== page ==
Prime Minister Erdogan and President Obama last September.(Allan Tannenbaum-Pool/Getty Images)

Tensions in the Israel-Turkey relationship are now leaving at least one Israeli defense firm in a tricky position with Boeing, the U.S. defense giant. It’s just the latest example of how the unraveling of what was once a strong alliance—for much of the past few decades, Turkey was Israel’s closest friend in the Muslim world—has harmed Israeli interests, particularly as the United States has continued to experience a strong relationship with Turkey (in part, ironically enough, over shared interest in checking Iran).

The complicating factor here is that while you could certainly point to instances in which Israel has gone out its way to antagonize Turkey (ahem), the deterioration of the relationship is primarily the doing of Turkey and its hugely popular leader, Prime Minister Recep Tayyip Erdogan. Going back to the 2010 flotilla, and perhaps before, and all the way up to the present—this week, Erdogan called the Israeli response to rockets from Gaza “state terror,” “massacre and bloodshed”—Erdogan has viciously demagogued on Israel.

Dexter Filkins published a long article recently in The New Yorker on the growth of Turkey under Erdogan’s moderately Islamist Justice and Development Party. There is much on Ergenekon, Turkey’s rumored, heavily military “deep state,” and the ways in which Erdogan and his allies have used fears of it and prosecutions related to it to solidify their hold on power; it quotes at length Gareth Jenkins, who wrote about the so-called Sledgehammer prosecution for Tablet Magazine. Turkey jails journalists. And so on.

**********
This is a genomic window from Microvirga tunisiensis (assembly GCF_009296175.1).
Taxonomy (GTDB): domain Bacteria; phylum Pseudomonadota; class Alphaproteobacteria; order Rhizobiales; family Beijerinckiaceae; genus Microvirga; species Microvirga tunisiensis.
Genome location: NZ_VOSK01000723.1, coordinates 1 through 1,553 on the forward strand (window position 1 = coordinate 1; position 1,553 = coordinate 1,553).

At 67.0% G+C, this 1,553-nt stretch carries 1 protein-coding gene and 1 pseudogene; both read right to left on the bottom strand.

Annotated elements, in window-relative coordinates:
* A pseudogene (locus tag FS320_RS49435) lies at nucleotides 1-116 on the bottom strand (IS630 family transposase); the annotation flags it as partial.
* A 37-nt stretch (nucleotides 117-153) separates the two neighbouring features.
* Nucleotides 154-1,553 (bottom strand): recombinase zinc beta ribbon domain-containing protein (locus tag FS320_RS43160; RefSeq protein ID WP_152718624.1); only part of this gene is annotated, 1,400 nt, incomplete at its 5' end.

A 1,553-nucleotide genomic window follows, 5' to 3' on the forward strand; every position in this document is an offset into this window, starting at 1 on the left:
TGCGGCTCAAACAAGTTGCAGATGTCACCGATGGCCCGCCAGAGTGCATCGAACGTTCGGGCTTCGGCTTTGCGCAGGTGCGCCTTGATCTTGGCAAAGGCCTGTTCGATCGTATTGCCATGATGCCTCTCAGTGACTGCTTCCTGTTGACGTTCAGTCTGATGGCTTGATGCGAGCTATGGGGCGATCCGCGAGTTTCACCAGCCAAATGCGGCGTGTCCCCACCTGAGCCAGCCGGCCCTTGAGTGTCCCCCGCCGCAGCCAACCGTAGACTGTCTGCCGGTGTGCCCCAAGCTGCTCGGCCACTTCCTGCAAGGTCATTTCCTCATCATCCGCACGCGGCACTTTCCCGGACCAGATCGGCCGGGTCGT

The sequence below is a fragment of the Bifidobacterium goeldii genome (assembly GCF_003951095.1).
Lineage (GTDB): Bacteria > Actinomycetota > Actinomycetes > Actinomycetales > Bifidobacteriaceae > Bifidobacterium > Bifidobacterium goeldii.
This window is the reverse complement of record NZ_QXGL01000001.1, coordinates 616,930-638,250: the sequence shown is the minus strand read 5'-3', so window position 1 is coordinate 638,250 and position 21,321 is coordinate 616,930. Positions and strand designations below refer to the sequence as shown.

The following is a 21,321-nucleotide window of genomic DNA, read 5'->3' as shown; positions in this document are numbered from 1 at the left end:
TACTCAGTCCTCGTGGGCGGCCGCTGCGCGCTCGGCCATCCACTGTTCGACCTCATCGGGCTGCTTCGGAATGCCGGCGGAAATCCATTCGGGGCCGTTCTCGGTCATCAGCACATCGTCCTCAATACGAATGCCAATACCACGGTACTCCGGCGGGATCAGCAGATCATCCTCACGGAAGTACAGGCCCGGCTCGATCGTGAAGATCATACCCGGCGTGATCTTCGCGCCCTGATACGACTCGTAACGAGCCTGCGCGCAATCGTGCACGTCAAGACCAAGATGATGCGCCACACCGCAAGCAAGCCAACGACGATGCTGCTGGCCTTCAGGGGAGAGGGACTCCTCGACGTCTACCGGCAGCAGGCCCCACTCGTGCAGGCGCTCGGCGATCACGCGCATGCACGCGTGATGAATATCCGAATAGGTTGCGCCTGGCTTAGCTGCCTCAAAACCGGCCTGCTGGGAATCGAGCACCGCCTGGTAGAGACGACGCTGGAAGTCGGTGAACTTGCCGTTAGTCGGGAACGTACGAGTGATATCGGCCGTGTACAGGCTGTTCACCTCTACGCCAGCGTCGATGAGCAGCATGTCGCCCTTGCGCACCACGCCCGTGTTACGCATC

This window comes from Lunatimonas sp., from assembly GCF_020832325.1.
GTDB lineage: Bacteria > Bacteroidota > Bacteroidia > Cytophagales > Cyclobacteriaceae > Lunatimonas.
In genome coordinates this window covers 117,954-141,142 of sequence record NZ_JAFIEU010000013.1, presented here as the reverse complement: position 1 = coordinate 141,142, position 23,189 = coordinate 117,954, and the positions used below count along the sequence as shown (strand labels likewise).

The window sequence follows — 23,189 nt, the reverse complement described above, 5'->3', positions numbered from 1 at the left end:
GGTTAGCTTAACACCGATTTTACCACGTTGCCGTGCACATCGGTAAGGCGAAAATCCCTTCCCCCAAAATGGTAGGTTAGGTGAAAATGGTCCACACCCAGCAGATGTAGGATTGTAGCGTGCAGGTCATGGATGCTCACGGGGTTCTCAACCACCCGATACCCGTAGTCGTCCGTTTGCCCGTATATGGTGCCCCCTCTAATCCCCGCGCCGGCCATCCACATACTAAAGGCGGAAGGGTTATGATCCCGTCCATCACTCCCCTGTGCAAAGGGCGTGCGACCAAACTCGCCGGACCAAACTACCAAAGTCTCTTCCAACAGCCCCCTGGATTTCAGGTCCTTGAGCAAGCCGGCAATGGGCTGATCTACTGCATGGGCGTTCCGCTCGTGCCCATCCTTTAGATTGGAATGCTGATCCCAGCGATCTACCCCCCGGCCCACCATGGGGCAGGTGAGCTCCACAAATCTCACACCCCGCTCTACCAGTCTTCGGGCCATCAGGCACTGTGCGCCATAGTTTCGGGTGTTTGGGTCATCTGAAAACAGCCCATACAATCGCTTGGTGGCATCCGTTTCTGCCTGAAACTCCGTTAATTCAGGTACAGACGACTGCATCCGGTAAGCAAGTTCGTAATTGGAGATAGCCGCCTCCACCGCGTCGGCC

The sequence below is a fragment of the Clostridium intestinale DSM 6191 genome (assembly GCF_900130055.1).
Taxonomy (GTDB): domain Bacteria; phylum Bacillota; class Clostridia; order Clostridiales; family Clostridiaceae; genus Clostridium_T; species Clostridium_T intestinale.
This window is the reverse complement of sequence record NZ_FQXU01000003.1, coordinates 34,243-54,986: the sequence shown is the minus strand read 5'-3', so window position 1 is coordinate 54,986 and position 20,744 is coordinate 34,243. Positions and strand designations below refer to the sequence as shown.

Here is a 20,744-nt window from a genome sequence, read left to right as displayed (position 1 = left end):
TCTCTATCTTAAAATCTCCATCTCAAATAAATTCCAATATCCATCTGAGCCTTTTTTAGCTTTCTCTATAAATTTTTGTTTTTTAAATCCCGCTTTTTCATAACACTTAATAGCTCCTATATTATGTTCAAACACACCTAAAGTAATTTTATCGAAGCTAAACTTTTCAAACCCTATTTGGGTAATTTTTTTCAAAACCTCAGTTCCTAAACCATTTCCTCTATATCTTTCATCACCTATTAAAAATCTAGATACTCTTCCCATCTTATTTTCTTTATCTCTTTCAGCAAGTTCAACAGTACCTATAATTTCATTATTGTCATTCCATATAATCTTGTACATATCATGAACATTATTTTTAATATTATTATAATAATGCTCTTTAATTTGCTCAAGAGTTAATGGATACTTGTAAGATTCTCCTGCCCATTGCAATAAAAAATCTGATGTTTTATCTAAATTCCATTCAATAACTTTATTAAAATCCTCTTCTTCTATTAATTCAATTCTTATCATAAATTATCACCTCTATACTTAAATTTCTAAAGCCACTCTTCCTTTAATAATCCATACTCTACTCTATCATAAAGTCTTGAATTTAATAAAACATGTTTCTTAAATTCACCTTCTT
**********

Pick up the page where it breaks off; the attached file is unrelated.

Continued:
What’s called for is a good deal of private U.S. pressure. Turkey shares a very long border with Syria, whose implosion has strained its relations with Iran as well. It needs powerful friends right now. It is in the U.S. interest if Turkey is more on the same page with the other main U.S. ally that borders Syria, Israel. Filkins’ piece makes clear that while Erdogan is a deeply unappealing, Putin-esque leader, he and his Foreign Minister, the Kissinger-esque Ahmet Davutoglu, are creatures of realism.

President Obama has reportedly cozied up, personally, to Erdogan. That’s not an inherently damning thing—not if it moderates Turkey and eases tensions with Israel. But that’s what needs to start happening then.

Strained Ties With Turkey Hurt Israeli Defense Contract with U.S. Firm [Haaretz]
Turkey’s Erdogan: Israel Must Stop ‘Massacre of Palestinians in Gaza [Haaretz]
Turkey Struggles in the Role of Mideast Power During Syria Crisis [LAT]
Related: The Deep State [New Yorker]
Sledgehammer [Tablet Magazine]